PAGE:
The results of the present study suggest that the main sources of support were from people other than superior managers, management group members, managerial colleagues, or specialists. In fact, the people offering the most support were either in distant positions within the organization or outside of the organization altogether. For instance, an important supporter might be an administrator from another department or a close friend from outside the organization. The thing they had in common was that they were trusted by the manager dealing with the media attention. One conclusion that can be drawn from this study is that because managers did not feel they were supported by people close to their position or function at work, their organizations lost control over the managers’ handling of the media attention. It might be better for an organization if it could influence media relations more fully. Another conclusion is that a closer involvement with the organization would probably also minimize the feeling of loneliness that the managers described in the interviews. Since it seems like Healthcare managers meetings with the media are increasing (Wramsten Wilmar et al., 2014) it has become an emergent work environment factor. More knowledge about Healthcare managers’ interaction with the media would probably increase sustainability of these managers.
Both parties, the manager and the management team, would probably gain from handling the media and following a media strategy together. The feeling of control would most likely increase for both parties.
Our point of departure was a qualitative approach, thematic analysis, to identify the themes in the textual data through a systematic classification process of coding and identifying themes or subthemes (Braun & Clarke, 2006). Finding the themes and subthemes can be complicated, and the results must be interpreted cautiously. One of the inclusion criteria for this study was that the managers had been personally exposed by name in media reports and had not done something illegal. Also, managers who had been in the media spotlight but had not felt focused upon personally were not included in the study. Therefore the question of whether or not they experienced similar processes hasn’t been investigated. Furthermore, the small sample used in a qualitative approach might be a source of error in drawing conclusions; however, only a limited number of managers in Healthcare organizations have been in the media spotlight, and therefore the sample would be small in any study design. Lastly, with regard to validity, the themes are the result of three researchers’ finding agreement and the themes were checked through member checking (Creswell, 2014) in seminars with respondents and other Healthcare managers.
A study based on data from a larger sample would be valuable to support the results. More qualitative studies would make it possibilities to investigate whether the themes in this study is possible to replicate or further elaborate. A quantitative study would add support for generalizability. Future studies might also focus on people around the managers and their reactions and feelings. Individuals who work in the organizations in focus may react in similar ways even if they are not the direct subjects of media attention. It would also be interesting to compare different levels of personalization in intra-organizational relations and communications between different management levels and professional groups, and how those levels of personalization might explain negative media attention that focuses on particular characteristics of either the manager or the organization.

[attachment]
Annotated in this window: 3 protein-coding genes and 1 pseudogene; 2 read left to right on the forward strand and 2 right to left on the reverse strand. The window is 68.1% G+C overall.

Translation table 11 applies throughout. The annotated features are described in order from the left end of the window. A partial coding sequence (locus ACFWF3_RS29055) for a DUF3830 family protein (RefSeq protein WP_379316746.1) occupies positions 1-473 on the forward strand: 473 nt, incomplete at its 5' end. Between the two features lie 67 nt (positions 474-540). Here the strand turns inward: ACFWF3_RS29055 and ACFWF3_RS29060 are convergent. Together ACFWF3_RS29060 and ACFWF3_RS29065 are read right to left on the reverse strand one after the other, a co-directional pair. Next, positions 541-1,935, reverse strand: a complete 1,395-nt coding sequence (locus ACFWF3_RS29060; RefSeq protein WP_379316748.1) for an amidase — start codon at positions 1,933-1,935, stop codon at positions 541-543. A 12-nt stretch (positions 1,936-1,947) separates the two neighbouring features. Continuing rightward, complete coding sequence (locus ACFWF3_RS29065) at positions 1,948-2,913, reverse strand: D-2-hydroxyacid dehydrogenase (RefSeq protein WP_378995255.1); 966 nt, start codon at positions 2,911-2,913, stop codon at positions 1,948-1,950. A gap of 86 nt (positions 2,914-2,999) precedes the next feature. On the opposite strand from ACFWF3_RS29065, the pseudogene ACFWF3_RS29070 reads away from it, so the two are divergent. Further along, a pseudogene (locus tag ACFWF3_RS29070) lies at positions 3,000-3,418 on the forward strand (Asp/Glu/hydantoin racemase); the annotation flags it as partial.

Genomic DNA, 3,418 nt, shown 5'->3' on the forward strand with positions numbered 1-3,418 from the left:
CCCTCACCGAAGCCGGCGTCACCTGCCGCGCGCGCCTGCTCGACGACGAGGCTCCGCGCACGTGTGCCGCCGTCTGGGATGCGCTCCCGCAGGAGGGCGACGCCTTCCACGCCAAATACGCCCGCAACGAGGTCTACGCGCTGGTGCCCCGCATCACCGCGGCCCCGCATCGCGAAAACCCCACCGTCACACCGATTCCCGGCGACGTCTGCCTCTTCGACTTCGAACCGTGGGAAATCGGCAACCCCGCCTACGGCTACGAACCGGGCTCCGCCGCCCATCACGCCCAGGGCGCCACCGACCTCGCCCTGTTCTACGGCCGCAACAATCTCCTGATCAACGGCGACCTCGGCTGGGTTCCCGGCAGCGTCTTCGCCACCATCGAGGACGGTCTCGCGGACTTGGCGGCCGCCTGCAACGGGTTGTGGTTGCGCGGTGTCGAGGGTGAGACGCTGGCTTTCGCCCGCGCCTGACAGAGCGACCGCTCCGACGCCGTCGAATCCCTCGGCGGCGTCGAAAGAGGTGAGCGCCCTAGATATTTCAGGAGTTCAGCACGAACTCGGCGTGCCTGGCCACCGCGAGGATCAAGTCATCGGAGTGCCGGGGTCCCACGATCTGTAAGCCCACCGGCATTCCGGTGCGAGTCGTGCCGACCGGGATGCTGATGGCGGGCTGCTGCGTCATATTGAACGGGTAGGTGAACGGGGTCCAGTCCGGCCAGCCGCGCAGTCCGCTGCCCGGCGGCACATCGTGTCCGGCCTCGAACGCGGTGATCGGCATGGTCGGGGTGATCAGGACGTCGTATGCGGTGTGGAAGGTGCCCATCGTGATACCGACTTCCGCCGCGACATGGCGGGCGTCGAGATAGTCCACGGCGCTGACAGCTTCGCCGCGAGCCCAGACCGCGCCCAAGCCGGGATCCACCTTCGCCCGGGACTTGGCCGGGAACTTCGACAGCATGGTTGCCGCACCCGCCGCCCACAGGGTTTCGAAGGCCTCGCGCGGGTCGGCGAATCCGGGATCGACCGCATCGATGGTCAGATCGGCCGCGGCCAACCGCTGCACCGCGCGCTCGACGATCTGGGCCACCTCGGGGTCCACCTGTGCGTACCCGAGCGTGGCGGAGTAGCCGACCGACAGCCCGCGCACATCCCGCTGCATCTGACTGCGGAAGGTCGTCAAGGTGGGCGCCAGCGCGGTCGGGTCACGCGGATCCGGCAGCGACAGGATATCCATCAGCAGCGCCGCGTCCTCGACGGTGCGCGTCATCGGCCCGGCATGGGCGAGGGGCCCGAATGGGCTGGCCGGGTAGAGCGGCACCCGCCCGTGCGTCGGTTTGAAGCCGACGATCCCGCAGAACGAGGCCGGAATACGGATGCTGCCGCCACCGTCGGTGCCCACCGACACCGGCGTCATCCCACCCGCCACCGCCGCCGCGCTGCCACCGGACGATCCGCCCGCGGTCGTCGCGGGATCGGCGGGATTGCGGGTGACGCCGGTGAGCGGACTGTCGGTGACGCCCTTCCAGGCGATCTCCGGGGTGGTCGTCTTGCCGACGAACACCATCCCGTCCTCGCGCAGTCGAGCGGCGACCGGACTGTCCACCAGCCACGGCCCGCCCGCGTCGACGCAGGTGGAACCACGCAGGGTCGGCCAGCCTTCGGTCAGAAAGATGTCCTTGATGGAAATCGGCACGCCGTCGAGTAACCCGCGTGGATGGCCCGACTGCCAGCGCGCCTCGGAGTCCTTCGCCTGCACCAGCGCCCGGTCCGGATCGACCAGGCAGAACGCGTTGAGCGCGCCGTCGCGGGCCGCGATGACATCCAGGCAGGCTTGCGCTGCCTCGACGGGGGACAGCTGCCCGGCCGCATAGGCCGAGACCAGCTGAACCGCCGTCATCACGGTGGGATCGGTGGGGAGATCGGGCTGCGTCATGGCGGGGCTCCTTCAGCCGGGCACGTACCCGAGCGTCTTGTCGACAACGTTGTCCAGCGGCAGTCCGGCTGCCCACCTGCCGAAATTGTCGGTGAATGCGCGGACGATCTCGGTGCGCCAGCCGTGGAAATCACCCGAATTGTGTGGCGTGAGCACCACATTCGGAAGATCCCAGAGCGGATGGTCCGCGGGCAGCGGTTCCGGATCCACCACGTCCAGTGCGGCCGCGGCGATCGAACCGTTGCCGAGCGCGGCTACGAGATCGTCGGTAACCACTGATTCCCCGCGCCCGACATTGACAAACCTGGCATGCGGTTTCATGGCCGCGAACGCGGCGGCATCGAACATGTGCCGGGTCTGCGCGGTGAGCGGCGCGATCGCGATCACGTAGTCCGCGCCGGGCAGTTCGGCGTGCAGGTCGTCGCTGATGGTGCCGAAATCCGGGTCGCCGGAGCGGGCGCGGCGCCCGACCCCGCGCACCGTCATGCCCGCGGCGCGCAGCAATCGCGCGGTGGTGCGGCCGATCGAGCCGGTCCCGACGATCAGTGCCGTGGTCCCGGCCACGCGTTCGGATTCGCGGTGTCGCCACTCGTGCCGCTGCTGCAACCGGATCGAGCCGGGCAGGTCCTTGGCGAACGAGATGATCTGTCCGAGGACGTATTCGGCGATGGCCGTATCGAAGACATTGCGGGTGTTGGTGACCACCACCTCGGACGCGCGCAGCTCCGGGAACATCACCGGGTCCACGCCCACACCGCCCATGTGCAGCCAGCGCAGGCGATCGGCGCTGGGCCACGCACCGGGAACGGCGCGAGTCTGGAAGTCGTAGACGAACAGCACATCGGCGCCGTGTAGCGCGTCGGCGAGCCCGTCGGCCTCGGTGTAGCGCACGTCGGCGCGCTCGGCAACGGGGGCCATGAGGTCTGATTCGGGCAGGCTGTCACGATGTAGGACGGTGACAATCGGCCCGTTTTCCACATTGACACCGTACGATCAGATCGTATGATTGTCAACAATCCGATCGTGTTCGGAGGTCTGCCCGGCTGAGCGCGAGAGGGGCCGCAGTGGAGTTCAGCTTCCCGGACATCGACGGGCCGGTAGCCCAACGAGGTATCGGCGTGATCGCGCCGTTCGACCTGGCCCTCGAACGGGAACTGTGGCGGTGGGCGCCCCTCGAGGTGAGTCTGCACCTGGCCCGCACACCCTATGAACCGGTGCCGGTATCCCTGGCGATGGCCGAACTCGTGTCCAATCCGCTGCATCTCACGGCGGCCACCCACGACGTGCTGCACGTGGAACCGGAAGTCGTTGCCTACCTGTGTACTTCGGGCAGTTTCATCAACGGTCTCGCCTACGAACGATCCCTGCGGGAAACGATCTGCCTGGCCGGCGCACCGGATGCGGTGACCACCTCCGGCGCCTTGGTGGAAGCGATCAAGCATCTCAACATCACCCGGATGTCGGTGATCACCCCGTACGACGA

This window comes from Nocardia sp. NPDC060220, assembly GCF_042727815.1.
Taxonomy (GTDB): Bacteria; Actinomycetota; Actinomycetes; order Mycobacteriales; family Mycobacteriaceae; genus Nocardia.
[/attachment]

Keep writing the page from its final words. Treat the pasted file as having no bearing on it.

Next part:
The results of this study, even though based on a small population, may contribute to improved understanding of how managers in Healthcare organizations handle the media and what kind of support they ask for and receive. The study might contribute to more proactive work with better strategies at the individual and organizational levels. Such improvements could decrease the risk of personalization of individual managers in media.
The ways managers in this study handled media attention varied. Most of the more experienced managers tried to be as open to the media as they could, both reactively and proactively. A few tried to avoid exposure to media information and contact with the media, but none found this strategy successful in handling the situation. Since most of the managers thought that contact with media was a natural and expected part of their function, the managers did not seek support within their organizations. There seemed to be no connection between the managers’ positions and their sources of support, and the position of the supporter seemed to be secondary. Although some support came from within the organization and some from outside it, all support came from people the managers trusted. This finding suggests that the organization has little control over the managers’ handling of media relations. Increased support, through a documented common strategy within the organization, would probably be better both for managers and for their organizations.
We are grateful for financial support from AFA Insurance (an organization owned by Swedish labour market parties).
The authors have no competing interests to declare.